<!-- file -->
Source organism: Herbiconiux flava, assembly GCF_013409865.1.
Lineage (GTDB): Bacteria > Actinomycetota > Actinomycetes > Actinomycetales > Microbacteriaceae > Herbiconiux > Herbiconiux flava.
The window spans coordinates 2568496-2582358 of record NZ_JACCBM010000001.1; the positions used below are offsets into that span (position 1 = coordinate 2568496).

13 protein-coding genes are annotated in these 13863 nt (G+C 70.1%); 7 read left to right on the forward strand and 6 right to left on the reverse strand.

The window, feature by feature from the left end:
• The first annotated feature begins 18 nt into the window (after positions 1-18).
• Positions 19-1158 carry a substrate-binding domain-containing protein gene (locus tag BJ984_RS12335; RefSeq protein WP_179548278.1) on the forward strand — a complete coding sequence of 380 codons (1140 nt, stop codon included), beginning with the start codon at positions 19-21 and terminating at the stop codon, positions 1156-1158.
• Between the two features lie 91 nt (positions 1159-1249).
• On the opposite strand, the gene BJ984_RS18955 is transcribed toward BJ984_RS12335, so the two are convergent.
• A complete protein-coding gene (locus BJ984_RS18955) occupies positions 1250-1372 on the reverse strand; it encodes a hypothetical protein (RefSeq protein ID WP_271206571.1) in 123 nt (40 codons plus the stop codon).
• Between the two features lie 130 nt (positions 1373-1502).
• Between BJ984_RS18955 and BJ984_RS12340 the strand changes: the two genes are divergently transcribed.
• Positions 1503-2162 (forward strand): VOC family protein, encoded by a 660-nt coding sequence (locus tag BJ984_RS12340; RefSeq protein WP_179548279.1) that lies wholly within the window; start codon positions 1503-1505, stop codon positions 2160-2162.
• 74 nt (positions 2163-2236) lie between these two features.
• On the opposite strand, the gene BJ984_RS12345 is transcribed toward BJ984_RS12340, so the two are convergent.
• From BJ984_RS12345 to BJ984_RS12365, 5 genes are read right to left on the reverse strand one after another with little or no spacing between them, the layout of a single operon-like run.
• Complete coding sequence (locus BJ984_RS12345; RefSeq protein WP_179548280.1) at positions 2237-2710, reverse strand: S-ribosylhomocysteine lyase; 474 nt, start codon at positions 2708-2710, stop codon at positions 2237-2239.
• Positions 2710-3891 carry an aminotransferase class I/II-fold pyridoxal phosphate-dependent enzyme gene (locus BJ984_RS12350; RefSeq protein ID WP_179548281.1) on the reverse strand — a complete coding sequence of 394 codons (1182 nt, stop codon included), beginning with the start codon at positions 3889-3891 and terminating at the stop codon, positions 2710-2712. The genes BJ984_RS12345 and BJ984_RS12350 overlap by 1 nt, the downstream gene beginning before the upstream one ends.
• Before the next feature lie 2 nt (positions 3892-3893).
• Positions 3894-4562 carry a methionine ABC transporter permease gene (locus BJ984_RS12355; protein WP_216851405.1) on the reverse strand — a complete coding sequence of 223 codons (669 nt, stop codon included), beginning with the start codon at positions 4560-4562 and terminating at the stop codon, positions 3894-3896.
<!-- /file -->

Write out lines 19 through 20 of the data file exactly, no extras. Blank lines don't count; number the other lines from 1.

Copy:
• Before the next feature lie 2 nt (positions 3892-3893).
• Positions 3894-4562 carry a methionine ABC transporter permease gene (locus BJ984_RS12355; protein WP_216851405.1) on the reverse strand — a complete coding sequence of 223 codons (669 nt, stop codon included), beginning with the start codon at positions 4560-4562 and terminating at the stop codon, positions 3894-3896.